Google Buzz had a class action lawsuit filed against it for violating customers’ privacy and a Web site named Please Rob Me, that uses Twitter and social networking sites to determine if someone isn’t home, is creating privacy concerns.
The Download Squad reports on Google’s legal troubles:
A class action complaint filed in San Jose federal court alleges that Google Inc. broke the law when its controversial Google Buzz service shared personal data without the consent of users. Although Google quickly responded to the privacy concerns and disabled the autofollow feature that connects new Buzz users automatically to their most frequently-emailed contacts Eva Hibnick, a Florida woman, filed the lawsuit on Wednesday. It is a local class action lawsuit as Hibnick’s case seeks to bring the complaint against Google on behalf of all Gmail users.
The legal complaint accuses Google of breaking various electronic communications laws, including the Computer Fraud and Abuse Act. Google turned Gmail “into a social networking service and that’s not what they signed up for, Google imposed that on them without getting their consent,” said Kimberly Nguyen, consumer privacy counsel with EPIC of Washington, D.C. Nguyen is quoted as saying, “The bottom line is, users should have meaningful control over their information.”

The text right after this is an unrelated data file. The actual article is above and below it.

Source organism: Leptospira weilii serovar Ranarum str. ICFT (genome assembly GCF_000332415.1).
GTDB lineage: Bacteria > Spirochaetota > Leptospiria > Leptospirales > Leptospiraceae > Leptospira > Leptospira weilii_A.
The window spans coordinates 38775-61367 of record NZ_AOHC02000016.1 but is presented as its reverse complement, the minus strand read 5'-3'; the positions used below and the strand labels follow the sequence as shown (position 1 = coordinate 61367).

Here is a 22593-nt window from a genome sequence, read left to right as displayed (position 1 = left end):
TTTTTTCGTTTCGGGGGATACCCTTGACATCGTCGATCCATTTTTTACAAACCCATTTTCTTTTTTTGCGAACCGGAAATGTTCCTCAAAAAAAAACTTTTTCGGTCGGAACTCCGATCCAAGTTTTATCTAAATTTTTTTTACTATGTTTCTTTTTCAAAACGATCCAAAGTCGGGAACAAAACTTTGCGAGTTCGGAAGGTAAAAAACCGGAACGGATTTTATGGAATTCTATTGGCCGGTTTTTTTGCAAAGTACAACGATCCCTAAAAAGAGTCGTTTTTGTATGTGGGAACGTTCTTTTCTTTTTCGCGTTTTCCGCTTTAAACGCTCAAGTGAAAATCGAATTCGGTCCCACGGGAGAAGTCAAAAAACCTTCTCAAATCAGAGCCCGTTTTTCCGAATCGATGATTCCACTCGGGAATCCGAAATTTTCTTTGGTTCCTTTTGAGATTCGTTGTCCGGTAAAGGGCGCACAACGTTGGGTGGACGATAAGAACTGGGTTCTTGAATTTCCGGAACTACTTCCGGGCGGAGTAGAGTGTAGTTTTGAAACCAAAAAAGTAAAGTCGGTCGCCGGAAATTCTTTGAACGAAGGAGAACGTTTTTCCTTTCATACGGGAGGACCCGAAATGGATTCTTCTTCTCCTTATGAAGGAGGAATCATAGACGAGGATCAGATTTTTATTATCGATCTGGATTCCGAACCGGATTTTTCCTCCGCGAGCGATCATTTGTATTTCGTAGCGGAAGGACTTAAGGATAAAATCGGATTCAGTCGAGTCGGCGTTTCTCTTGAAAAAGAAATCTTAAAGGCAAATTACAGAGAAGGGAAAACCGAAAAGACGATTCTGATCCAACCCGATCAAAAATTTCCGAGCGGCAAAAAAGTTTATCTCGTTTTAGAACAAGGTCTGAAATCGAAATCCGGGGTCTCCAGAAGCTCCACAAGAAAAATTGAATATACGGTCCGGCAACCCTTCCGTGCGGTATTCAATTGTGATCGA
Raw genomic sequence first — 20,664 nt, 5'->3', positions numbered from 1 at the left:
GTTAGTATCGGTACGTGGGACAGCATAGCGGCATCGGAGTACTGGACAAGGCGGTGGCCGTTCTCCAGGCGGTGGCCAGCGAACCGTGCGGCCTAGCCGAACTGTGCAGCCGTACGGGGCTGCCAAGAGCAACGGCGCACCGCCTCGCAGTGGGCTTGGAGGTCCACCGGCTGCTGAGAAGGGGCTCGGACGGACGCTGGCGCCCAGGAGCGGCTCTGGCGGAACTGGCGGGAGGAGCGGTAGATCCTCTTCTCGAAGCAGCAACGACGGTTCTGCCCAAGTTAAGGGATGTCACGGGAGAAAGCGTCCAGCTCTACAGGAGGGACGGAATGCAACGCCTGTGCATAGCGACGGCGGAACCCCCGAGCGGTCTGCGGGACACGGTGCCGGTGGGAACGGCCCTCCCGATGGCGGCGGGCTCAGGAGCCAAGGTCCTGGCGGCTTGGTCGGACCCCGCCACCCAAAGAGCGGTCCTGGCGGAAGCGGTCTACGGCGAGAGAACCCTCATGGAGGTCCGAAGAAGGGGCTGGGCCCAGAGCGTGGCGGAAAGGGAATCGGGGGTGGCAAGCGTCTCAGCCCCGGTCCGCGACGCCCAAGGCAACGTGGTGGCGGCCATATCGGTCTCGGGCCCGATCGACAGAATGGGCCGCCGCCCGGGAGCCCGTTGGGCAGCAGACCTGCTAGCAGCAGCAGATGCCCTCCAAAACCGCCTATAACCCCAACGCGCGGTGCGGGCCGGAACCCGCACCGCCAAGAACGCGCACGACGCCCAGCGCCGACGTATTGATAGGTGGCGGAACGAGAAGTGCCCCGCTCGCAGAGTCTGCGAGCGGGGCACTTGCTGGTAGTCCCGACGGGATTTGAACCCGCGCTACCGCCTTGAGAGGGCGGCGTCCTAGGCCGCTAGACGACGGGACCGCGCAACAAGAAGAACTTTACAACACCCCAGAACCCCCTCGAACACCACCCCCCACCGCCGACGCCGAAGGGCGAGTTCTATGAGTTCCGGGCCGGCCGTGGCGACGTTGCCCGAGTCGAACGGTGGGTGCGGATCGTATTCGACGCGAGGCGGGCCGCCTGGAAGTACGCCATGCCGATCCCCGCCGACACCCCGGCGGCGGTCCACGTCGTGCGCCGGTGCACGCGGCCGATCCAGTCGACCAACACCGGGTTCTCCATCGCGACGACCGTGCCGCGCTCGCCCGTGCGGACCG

Given the lackluster reviews of Buzz it seems unlikely anyone is going to be using it anyway.
Also, a site named Please Rob Me is picking up a lot of buzz of its own. Critics say it could help robbers and other unscrupulous people do unscrupulous things by using peoples’ tweets and messages from other social sites to identify houses and apartments that are currently vacant. The Daily Mail reports that the site’s founders see it differently:
The Please Rob Me website says: ‘Our intention is not, and never has been, to have people burglarized.’
Instead they are trying to alert people to the danger of putting too much information on the world wide web.
The site channels information from other networking sites like Twitter into one place, listing ‘all those empty homes out there’ and providing a running total of ‘new opportunities’.
The information it provides on people’s movements is searchable by city or by their Twitter username.
It remains to be seen how long the site’s cofounders think they need to prove their point. Regardless, anyone senseless enough to post personal information in such a public manner is asking for trouble, especially after the attention identity theft and information privacy concerns have received in recent years.